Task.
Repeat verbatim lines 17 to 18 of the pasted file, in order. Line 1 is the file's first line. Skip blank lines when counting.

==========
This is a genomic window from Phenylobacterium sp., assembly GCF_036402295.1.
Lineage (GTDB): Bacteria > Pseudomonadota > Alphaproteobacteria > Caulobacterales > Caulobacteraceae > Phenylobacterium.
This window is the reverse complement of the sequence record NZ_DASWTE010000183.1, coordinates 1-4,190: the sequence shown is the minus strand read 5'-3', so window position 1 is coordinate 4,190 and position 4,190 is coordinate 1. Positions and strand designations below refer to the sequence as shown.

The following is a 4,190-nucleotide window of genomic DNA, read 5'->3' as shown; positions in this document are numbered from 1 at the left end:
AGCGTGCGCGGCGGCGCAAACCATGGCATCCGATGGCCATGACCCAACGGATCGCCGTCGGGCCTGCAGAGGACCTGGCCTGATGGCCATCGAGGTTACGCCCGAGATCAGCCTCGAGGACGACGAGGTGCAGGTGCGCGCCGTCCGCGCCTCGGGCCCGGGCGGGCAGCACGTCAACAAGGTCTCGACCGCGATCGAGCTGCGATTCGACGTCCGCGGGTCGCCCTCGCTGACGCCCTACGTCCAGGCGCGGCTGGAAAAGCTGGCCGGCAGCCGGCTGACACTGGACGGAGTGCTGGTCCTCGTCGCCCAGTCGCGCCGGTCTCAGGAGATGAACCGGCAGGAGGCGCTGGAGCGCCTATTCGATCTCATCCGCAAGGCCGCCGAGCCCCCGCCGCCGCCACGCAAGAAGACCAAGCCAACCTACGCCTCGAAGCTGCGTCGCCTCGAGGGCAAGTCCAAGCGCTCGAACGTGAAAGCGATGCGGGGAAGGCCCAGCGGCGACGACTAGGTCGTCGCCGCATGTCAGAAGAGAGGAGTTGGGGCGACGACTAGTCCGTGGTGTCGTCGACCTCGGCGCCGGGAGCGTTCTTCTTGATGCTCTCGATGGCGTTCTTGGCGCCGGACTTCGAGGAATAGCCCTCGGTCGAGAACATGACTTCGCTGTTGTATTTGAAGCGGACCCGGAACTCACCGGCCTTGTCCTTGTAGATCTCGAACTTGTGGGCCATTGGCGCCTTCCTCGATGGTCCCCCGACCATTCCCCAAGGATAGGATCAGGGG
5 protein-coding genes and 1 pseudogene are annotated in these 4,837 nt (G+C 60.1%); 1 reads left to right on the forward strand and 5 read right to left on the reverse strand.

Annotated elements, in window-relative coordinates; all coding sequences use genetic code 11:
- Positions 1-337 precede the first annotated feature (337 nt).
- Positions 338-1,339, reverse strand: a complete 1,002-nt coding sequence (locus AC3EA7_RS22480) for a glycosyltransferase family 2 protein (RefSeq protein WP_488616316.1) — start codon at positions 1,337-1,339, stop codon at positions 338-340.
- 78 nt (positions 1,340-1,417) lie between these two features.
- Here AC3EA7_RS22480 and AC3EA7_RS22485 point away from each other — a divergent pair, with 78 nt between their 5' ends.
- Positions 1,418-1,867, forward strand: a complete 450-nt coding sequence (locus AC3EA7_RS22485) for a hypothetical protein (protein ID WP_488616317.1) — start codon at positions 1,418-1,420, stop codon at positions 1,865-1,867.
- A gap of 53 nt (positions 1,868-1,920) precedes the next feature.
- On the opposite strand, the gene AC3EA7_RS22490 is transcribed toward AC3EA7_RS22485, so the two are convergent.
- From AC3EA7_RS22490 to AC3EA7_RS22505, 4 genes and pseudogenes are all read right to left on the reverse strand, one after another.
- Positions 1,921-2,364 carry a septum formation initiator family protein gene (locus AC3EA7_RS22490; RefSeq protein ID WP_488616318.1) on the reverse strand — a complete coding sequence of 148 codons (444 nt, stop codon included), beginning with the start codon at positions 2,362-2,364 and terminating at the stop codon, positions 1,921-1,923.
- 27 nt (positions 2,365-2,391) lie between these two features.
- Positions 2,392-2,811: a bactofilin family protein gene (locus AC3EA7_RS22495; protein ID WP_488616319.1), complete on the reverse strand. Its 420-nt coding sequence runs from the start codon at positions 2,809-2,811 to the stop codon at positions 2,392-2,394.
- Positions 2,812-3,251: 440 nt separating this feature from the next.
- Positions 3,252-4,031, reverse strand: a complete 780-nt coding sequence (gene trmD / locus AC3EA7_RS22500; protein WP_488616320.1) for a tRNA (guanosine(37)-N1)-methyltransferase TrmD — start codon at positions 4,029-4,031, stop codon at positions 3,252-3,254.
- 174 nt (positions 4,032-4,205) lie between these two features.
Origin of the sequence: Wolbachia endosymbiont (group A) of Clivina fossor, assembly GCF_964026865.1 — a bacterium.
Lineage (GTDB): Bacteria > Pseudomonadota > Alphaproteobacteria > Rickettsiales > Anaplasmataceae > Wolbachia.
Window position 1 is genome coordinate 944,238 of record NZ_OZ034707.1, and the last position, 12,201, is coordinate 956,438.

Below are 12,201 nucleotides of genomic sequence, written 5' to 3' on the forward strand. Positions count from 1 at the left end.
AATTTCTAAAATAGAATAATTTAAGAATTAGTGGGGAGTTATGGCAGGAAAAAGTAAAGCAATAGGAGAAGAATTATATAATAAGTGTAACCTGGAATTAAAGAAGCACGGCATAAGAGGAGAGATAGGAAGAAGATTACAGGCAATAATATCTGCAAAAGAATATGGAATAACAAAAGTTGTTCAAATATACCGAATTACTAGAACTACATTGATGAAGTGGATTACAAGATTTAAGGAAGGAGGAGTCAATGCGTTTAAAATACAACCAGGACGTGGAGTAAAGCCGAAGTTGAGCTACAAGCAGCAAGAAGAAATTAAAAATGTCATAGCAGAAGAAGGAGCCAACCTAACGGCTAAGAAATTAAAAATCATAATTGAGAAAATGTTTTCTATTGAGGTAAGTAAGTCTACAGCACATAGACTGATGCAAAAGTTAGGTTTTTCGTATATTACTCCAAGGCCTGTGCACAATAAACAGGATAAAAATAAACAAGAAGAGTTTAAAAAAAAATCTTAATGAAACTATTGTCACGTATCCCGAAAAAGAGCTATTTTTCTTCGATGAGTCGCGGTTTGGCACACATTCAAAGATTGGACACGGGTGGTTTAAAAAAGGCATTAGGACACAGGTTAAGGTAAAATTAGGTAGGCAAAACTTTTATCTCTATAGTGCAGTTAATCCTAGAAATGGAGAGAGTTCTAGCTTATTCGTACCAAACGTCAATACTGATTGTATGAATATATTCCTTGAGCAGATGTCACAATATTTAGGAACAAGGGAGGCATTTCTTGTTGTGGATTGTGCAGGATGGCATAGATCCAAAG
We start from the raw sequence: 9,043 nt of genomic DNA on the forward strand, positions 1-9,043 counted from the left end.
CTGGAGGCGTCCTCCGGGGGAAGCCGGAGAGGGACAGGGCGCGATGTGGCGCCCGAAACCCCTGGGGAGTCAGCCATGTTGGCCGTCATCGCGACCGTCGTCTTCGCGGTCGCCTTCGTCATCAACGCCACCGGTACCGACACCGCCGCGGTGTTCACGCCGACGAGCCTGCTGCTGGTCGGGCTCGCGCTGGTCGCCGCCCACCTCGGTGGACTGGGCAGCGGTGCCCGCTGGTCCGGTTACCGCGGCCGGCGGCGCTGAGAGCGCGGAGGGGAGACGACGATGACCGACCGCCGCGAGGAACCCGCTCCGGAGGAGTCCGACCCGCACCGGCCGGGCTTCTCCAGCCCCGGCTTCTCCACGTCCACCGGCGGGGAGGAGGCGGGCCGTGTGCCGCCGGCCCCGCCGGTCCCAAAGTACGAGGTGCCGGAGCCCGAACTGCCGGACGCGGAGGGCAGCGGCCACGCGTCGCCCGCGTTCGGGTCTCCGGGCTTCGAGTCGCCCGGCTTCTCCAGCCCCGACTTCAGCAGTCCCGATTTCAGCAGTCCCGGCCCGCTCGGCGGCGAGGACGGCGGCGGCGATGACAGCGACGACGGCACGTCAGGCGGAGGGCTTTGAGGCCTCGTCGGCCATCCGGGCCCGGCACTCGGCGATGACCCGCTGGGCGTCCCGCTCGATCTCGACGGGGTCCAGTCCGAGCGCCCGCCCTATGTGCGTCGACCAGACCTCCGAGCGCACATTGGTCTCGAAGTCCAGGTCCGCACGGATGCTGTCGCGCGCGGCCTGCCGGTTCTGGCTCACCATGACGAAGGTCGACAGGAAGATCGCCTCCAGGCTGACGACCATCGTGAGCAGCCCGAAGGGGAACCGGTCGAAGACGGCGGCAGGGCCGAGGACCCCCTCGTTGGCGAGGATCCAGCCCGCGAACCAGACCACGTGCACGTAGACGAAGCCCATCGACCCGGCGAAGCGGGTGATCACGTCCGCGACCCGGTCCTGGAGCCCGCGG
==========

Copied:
- 27 nt (positions 2,365-2,391) lie between these two features.
- Positions 2,392-2,811: a bactofilin family protein gene (locus AC3EA7_RS22495; protein ID WP_488616319.1), complete on the reverse strand. Its 420-nt coding sequence runs from the start codon at positions 2,809-2,811 to the stop codon at positions 2,392-2,394.